April Irving gets lifetime ban on owning dogs in Alberta

Warning: This story contains graphic details that may upset some readers

April Dawn Irving has been banned for life from owning dogs in the province of Alberta, in a case the Crown has called one of the largest animal cruelty cases in Canadian history.

April Dawn Irving, 59, did not appear in Lethbridge Provincial Court on Wednesday to hear the sentence delivered.

In late July, she had pleaded guilty to four counts of causing an animal to be in distress. She had initially faced 14 charges related to animal cruelty, the majority of which were dropped after her guilty plea.

The Crown and defence presented a joint sentencing submission, which included banning Irving for life in Alberta from owning animals, a $15,000 fine, and another $2,000 in surcharges. Because she spent the equivalent of six months in jail before her guilty plea, she was alleviated of her obligation to pay the fine.

Judge Derek Redman said Irving's behaviour was "absolutely abhorrent."

201 dogs seized

The charges stem from 2015, when 201 dogs were seized from Irving's property near Milk River, Alta.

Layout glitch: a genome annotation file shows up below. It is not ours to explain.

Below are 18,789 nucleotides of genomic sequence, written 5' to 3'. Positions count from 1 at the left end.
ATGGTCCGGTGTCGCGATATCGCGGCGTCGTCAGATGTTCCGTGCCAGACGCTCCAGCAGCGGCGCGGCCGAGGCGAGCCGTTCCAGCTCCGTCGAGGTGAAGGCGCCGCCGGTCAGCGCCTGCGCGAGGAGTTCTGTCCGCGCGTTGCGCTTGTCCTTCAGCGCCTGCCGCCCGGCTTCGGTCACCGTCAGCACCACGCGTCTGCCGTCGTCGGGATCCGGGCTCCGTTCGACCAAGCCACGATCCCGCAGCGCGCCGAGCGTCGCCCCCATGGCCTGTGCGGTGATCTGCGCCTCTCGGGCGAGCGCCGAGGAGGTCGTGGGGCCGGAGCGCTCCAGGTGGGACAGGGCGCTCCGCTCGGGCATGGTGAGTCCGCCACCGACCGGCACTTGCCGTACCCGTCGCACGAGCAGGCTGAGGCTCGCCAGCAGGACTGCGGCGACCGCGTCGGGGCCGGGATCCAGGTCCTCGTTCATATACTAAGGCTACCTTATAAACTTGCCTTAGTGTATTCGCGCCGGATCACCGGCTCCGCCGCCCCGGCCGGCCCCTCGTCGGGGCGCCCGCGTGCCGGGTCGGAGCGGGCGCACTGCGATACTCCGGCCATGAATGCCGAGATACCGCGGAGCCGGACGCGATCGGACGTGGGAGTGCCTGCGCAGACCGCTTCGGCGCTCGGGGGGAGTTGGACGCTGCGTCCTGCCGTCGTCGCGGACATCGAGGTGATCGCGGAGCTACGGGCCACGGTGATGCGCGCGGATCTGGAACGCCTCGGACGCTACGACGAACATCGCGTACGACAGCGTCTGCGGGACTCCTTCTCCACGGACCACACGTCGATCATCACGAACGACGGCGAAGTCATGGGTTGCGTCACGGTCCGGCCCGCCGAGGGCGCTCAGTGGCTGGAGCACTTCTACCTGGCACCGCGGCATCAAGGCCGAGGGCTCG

The animals were found dehydrated, starving and chained in the yard. Five more, including newborns, were found dead, including one that was found dead on top of a TV. Only one dog had access to food, and there was no access to clean drinking water.

Several dogs also had wounds, and one that had recently had its leg amputated was chained outside with the wound still open.

A psychiatric assessment suggested Irving likely wasn't suffering from mental illness when the dogs were seized.


Irving has a history of animal cruelty. 

In 2010, Irving had more than 80 dogs seized from her property near Foam Lake, Sask., which resulted in a 10-year ban in that province from owning more than two dogs at a time.

Irving had fled Alberta in 2016 after failing to appear for two court dates as instructed. Believed to be living in Jamaica for a time, she was arrested in Manitoba in January.

All 201 dogs that were seized found new homes. A 2016 documentary focused on the animals' rehabilitation, with some of the owners even reuniting the dogs two years after they were adopted.

Lara Fominoff/Lethbridge News Now